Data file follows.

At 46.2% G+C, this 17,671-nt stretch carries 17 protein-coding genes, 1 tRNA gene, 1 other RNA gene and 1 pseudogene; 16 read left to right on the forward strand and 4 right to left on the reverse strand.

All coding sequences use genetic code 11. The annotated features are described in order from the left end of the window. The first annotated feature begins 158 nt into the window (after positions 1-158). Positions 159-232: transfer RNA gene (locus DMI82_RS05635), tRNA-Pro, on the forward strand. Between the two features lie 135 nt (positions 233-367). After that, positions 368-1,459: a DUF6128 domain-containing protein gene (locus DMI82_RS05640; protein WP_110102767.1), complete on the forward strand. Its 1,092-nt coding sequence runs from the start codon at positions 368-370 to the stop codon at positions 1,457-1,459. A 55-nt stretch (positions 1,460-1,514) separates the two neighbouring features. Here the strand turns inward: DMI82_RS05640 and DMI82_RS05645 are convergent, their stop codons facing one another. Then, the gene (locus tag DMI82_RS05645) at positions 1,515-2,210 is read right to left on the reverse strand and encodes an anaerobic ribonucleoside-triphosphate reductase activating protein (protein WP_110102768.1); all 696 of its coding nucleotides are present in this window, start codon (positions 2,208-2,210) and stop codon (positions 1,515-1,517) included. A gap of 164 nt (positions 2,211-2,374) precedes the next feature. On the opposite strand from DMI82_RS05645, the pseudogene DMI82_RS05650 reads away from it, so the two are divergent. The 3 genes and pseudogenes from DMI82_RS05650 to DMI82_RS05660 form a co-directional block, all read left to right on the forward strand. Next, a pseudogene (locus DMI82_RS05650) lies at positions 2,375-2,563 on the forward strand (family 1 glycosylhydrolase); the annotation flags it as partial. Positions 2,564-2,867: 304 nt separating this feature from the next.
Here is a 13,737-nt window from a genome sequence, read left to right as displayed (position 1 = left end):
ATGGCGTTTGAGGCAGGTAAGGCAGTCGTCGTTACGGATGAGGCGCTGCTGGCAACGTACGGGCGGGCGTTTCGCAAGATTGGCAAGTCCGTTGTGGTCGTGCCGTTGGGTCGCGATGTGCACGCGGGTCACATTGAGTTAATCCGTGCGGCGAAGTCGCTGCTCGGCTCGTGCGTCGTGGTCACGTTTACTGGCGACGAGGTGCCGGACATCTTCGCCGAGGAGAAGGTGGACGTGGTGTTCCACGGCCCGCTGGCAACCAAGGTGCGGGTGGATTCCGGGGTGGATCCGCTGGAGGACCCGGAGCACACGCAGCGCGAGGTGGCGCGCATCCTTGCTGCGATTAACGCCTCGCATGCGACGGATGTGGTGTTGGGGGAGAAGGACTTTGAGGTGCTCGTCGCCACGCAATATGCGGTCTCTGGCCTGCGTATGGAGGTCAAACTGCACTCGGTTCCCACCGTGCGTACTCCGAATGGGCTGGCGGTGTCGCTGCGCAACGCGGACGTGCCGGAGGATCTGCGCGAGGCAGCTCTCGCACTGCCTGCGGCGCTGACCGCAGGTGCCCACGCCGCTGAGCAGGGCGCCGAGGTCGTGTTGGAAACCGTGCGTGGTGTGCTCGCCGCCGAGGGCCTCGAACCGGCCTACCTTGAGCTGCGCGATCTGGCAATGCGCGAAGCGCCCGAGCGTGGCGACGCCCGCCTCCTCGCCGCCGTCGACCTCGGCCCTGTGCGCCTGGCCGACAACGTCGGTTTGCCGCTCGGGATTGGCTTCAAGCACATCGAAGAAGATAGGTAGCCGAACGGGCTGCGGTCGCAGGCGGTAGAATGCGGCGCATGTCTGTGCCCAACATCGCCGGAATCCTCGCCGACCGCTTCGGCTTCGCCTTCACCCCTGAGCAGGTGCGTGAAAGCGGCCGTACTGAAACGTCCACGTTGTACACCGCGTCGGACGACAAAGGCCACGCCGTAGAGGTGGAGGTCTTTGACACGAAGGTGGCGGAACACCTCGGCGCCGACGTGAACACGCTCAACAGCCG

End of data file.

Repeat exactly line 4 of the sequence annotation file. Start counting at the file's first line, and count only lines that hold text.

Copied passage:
ATGGCGTTTGAGGCAGGTAAGGCAGTCGTCGTTACGGATGAGGCGCTGCTGGCAACGTACGGGCGGGCGTTTCGCAAGATTGGCAAGTCCGTTGTGGTCGTGCCGTTGGGTCGCGATGTGCACGCGGGTCACATTGAGTTAATCCGTGCGGCGAAGTCGCTGCTCGGCTCGTGCGTCGTGGTCACGTTTACTGGCGACGAGGTGCCGGACATCTTCGCCGAGGAGAAGGTGGACGTGGTGTTCCACGGCCCGCTGGCAACCAAGGTGCGGGTGGATTCCGGGGTGGATCCGCTGGAGGACCCGGAGCACACGCAGCGCGAGGTGGCGCGCATCCTTGCTGCGATTAACGCCTCGCATGCGACGGATGTGGTGTTGGGGGAGAAGGACTTTGAGGTGCTCGTCGCCACGCAATATGCGGTCTCTGGCCTGCGTATGGAGGTCAAACTGCACTCGGTTCCCACCGTGCGTACTCCGAATGGGCTGGCGGTGTCGCTGCGCAACGCGGACGTGCCGGAGGATCTGCGCGAGGCAGCTCTCGCACTGCCTGCGGCGCTGACCGCAGGTGCCCACGCCGCTGAGCAGGGCGCCGAGGTCGTGTTGGAAACCGTGCGTGGTGTGCTCGCCGCCGAGGGCCTCGAACCGGCCTACCTTGAGCTGCGCGATCTGGCAATGCGCGAAGCGCCCGAGCGTGGCGACGCCCGCCTCCTCGCCGCCGTCGACCTCGGCCCTGTGCGCCTGGCCGACAACGTCGGTTTGCCGCTCGGGATTGGCTTCAAGCACATCGAAGAAGATAGGTAGCCGAACGGGCTGCGGTCGCAGGCGGTAGAATGCGGCGCATGTCTGTGCCCAACATCGCCGGAATCCTCGCCGACCGCTTCGGCTTCGCCTTCACCCCTGAGCAGGTGCGTGAAAGCGGCCGTACTGAAACGTCCACGTTGTACACCGCGTCGGACGACAAAGGCCACGCCGTAGAGGTGGAGGTCTTTGACACGAAGGTGGCGGAACACCTCGGCGCCGACGTGAACACGCTCAACAGCCG